Failure by Age
Evaluating the overall state failure rate was compiled by two different methods. The first was by combining the failure rate by age and the vehicle distribution in the registration dataset. This method resulted in an 18% failure rate. The second method was to combine the failure rate by age and the inspection vehicle distribution (Figure 2).
In this method, the overall failure rate was calculated to be 12%. Therefore, it was determined the failure rate for the state to be between 12% and 18%, or more specifically, in 2012, 1.4-1.7 million vehicles would have failed (Figure 3 further outlines this).
Failure by Odometer Reading
Figure 4 displays the failure rate based on odometer readings. When following this figure, you will see that the failure rate peaks in the 125,000 to the 150,000 miles range, reflecting a failure rate of 24.5%. Again, failure rates for new vehicles (with odometer ranges from 0-5000 miles and 5000-10,000 miles) have, on average, a failure rate of 3.3%.
Failure by County Types
The last way in which failure rates were determined was by breaking the information down by county types. While the results are different from the other two reviews, that are also fairly consistent in comparison, with a failure rate of 11% to 15% (Figure 5). These rates are a bit lower than the previous methods reviewed due to the higher composition of new vehicles in the inspection databases (sample) in comparison to the registration database (actual fleet). While this range is lower than the previous average range, it is still much higher than the commonly reported 2% failure rate.
This study focused on observing the safety of vehicle components. The researchers identified vehicle safety in terms of vehicle maintenance by analyzing failure rate trends over time. They illustrated their findings in Figure 6 by showing the failure rates followed for a given model year vehicle as it aged.
It is important to note that in all of these findings and on all of these figures, even the newest of vehicles don’t all pass safety inspection. It fact, it was determined that the average failure rate for vehicles considered to be one-year-old (based on miles driven) was 3.3%. And on average, vehicle inspection failure rates are between 12-18%. Both of these figures are much higher than the previously reported 2% often touted by policymakers.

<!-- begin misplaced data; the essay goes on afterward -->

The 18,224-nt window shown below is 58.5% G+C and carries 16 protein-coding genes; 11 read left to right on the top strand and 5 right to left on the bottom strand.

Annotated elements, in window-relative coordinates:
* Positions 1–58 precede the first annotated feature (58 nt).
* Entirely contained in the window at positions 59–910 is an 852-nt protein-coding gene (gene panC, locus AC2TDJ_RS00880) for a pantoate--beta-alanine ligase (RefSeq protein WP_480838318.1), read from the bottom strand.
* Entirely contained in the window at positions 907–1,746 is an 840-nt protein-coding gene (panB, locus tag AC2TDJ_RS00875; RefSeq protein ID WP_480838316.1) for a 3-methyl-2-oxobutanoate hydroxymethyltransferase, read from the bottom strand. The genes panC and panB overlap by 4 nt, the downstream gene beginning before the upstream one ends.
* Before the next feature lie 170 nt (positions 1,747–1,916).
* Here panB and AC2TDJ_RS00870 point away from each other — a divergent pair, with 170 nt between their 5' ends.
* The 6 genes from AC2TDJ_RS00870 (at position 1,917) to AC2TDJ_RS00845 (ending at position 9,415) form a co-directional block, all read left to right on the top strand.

The study made a point of explaining the importance of the effects of the safety inspection program. Without the program currently in place, it is estimated that up to 1.9 million vehicles would be on the road in Pennsylvania alone that need adjustments or replacements in order to be considered safe. But, because vehicles must have a valid safety inspection permit in order to be driven, owners will repair the necessary components.
Executive Director, Jeff Walter, says, “This report proves that annual safety inspection programs, such as Pennsylvania’s, are good for the driving public and make our roads safer. Legislators hopefully will look at the statistics in this report and see the benefit of safety inspection programs. In order to keep driving conditions safe, safety inspections must continue to be the necessary standard for all vehicles.”
D. Peck, H.S. Matthews, P. Fischbeck, and C.T. Hendrickson. “Transportation Research Part A,” Transportation Research Part A, vol. 78,no. C, pp. 252-265, Aug. 2015.